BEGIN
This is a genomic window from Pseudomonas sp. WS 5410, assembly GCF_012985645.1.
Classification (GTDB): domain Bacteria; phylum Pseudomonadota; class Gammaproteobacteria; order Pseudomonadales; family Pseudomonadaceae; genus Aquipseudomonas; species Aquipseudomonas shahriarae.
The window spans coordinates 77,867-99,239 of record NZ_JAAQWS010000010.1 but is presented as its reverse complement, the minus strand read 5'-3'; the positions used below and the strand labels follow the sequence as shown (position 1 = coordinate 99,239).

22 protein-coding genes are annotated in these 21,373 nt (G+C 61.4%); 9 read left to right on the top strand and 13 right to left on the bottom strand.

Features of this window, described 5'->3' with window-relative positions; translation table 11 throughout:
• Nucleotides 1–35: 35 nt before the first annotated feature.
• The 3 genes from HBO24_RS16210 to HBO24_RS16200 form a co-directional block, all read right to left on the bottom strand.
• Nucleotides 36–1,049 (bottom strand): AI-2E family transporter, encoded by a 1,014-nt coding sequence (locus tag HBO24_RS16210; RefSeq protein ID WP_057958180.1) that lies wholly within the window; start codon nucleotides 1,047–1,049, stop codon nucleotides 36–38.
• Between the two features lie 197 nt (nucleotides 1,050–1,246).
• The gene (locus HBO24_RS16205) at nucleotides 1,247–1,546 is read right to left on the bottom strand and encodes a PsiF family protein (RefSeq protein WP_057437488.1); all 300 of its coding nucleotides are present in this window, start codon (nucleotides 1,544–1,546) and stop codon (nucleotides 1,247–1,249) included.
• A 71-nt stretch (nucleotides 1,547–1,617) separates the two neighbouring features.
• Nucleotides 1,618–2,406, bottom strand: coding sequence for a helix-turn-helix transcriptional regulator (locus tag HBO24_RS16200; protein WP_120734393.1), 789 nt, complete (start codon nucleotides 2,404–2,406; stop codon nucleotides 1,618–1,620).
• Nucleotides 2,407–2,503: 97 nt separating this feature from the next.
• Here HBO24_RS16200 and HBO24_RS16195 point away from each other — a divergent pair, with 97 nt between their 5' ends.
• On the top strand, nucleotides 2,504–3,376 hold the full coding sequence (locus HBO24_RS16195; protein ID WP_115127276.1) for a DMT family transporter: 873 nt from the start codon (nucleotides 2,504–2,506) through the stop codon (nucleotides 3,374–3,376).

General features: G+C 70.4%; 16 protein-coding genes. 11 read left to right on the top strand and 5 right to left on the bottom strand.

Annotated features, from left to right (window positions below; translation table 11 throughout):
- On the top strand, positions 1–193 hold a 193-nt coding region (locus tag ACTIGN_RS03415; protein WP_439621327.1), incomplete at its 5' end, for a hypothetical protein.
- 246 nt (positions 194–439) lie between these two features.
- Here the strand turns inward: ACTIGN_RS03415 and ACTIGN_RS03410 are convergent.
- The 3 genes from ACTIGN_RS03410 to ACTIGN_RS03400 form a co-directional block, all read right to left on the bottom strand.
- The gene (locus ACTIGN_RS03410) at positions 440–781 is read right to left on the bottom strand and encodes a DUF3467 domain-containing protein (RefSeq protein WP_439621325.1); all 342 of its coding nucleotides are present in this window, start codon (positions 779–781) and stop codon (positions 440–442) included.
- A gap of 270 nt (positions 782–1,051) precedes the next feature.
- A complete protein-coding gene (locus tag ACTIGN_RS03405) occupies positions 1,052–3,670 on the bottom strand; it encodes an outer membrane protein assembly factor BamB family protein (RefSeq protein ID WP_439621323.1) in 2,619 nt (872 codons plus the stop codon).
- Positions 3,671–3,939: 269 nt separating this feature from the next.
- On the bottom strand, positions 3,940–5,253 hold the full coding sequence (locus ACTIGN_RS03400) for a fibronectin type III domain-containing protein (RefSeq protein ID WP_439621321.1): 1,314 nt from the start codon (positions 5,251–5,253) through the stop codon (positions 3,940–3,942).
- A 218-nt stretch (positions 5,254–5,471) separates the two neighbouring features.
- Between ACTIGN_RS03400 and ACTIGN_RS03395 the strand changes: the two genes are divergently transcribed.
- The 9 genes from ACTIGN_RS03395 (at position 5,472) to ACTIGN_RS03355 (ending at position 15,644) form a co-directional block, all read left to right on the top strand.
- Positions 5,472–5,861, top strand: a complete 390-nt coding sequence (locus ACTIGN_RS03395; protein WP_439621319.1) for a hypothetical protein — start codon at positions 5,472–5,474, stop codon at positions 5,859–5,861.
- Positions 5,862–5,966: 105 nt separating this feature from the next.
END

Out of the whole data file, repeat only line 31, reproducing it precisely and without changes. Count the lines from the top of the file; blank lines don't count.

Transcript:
- Positions 5,862–5,966: 105 nt separating this feature from the next.